It’s so exciting to finally be joining forces with Joanna and Michael on one of their international outreach projects!
We took off on May 1, 2010 and arrived in Rangoon (Yangon) Sunday evening, May 2. We have had a very busy schedule so there has not been much time to take notes and to post updates on the blog! Internet access is very sketchy.
Myanmar, as the country now calls itself, is run by a military dictatorship. Any dissent is suppressed and only some internet sites are accessible. Usually Gmail is ok, but even that gets an "access denied" at times. Unfamiliar sites such as the Bond Street Blog are by default blocked. But sometimes there are ways around it.
Background on “Burma” vs. “Myanmar”: When the junta took over the regime, they decided that Burma would henceforth be called Myanmar, and the capital city of Rangoon would be referred to as Yangon. Burma and Rangoon were names ascribed by the British during their colonial rule. Burma actually refers to the Burmese people, a specific ethnic group in the country, whereas there are many other ethnicities as well, and of course they do not wish to be referred to as Burmese nor as living in "Burma". Thus, the name of Myanmar is a general name that includes all peoples of this country. It is the name that the people of this country prefer to use to refer to its nation and its language. However, because it was the military junta that chose to name it thus, and as its regime is not recognized by the U.S. and the West, the United States officially still refers to the country as Burma. Calling it Myanmar would be to legitimize the regime. For myself, I'm confused as to which name I ought to use. But since my Burmese friends -- or, rather, my Myanmar friends -- use the term Myanmar, I will use this term as well.
There is much to say about the political situation here, recent history, and the current circumstances of living affected by this, but I will delve further into that later.
Joanna, Michael & Anna with
Public Affairs Officer Richard Mei and family
We are working with four local artists who are interested in exploring and developing further the state of theater in Myanmar. As Joanna mentioned in conjunction with Bond Street’s last trip, there is no real theater scene here. There used to be more theater, but with the oppressive regime, it has withered rather than flourished. Our Burmese friends wish to resurrect and develop a vibrant, active and contemporary theater scene that addresses the issues of the day and looks to the future.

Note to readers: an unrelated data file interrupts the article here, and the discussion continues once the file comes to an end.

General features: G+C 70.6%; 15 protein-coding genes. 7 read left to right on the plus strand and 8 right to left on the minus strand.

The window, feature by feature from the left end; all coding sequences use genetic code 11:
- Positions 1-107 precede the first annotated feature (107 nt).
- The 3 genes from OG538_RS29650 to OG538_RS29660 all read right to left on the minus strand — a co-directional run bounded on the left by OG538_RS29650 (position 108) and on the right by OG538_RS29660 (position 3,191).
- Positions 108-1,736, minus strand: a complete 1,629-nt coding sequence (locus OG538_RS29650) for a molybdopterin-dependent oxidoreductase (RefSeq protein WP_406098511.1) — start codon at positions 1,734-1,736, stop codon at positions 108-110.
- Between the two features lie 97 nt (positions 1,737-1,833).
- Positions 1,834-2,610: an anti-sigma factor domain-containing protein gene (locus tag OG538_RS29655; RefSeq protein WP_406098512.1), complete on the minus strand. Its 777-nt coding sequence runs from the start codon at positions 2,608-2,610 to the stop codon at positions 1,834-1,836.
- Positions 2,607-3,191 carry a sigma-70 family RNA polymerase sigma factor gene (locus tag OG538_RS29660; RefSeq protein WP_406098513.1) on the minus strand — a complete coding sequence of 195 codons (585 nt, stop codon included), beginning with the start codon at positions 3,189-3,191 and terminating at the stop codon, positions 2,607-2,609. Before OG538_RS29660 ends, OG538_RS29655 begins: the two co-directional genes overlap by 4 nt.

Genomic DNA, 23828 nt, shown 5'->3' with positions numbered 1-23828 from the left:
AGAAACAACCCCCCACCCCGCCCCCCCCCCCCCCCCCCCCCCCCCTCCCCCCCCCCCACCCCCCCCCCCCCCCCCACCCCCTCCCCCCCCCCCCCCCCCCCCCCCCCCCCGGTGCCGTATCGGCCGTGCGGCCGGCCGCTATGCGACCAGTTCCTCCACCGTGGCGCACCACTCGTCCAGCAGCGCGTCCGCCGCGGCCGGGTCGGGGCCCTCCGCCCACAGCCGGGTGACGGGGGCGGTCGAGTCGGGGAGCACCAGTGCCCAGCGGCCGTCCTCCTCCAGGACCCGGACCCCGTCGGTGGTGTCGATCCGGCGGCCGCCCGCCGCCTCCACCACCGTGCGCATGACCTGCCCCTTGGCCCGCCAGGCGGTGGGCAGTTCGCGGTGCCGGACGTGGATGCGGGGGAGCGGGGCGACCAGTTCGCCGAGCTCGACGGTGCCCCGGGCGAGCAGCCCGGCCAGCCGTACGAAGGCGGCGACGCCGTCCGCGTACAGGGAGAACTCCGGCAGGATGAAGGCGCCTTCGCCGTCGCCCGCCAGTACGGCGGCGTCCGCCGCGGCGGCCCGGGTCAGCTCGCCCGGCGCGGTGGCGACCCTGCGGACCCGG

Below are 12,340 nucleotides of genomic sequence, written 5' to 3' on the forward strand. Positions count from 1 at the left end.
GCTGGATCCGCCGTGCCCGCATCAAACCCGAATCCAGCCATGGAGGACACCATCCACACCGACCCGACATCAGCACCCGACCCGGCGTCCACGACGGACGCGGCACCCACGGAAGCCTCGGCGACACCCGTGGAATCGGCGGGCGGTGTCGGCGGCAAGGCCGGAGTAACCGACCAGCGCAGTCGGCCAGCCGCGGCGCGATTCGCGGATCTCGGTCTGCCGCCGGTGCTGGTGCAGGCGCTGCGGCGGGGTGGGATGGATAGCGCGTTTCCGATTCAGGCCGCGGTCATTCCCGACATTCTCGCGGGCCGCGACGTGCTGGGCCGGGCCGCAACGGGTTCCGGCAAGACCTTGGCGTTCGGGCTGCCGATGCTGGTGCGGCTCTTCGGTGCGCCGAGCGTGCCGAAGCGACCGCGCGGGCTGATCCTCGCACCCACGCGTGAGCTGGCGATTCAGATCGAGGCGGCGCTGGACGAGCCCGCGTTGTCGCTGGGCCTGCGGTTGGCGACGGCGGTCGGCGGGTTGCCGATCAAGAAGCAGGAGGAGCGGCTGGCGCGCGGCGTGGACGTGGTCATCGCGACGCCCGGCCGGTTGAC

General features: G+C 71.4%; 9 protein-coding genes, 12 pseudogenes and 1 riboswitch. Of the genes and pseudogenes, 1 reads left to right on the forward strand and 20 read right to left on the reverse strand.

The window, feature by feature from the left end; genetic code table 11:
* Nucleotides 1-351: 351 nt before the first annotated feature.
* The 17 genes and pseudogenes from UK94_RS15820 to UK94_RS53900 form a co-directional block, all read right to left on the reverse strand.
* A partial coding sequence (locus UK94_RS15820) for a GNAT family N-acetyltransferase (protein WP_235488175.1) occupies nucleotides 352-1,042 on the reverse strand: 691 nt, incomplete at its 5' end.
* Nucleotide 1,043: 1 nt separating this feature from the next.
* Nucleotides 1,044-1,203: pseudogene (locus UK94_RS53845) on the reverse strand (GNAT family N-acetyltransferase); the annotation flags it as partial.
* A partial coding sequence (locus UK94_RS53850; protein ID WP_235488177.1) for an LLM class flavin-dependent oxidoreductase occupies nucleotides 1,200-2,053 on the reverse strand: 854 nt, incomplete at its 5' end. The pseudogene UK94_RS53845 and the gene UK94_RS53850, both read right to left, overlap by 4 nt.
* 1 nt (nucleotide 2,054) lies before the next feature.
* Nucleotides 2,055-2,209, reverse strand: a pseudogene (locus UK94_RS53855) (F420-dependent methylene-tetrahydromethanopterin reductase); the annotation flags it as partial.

At this point, I am not going to specify by name our Burmese artist friends for security reasons. This may change. Suffice it to say they have been hired as Theater Specialists by a local artist organization and have started a new theater company. They are all men ranging in age from 19 to 44. (Soon we hope some Myanmar women will join them!).
We are here to share our theater experience with the Burmese artists, to inspire them to develop new ideas and possibilities for Burmese theater. As they requested, we brought several books on theater that they might wish to read and draw from (such as Impro by Keith Johnstone, The Viewpoints Book by Anne Bogart,
Theater Games for the Classroom by Viola Spolin, and Tricks of the Trade by Dario Fo.
And on a further level, we are here to collaborate and develop a theatrical piece together.
At first, I was under the impression we would be holding workshops sharing theater techniques and approaches with them; that is, I thought we would be teaching more. But as it turns out, we jumped straight in to rehearsing and exploring how we can collaborate on putting together a theatrical piece, and we have been full up with this. The emphasis has been on developing a theatrical piece on a theme we decided to explore. And we have been hard at work everyday!
Building the Serious, Making the Funny
Our Myanmar colleagues suggested we build a piece around the theme of waiting. This is a big issue in Myanmar, and certainly something Westerners can relate to as well -- waiting for the bus, waiting at the doctor's office or the emergency room, waiting at the DMV, always having to wait in one way or another for something to be done or to get to do something or to be approved by the powers that be so one can go on with one's life and go about one's business. And then on a more philosophical and existential level, one might ponder life as one long wait for death to arrive…!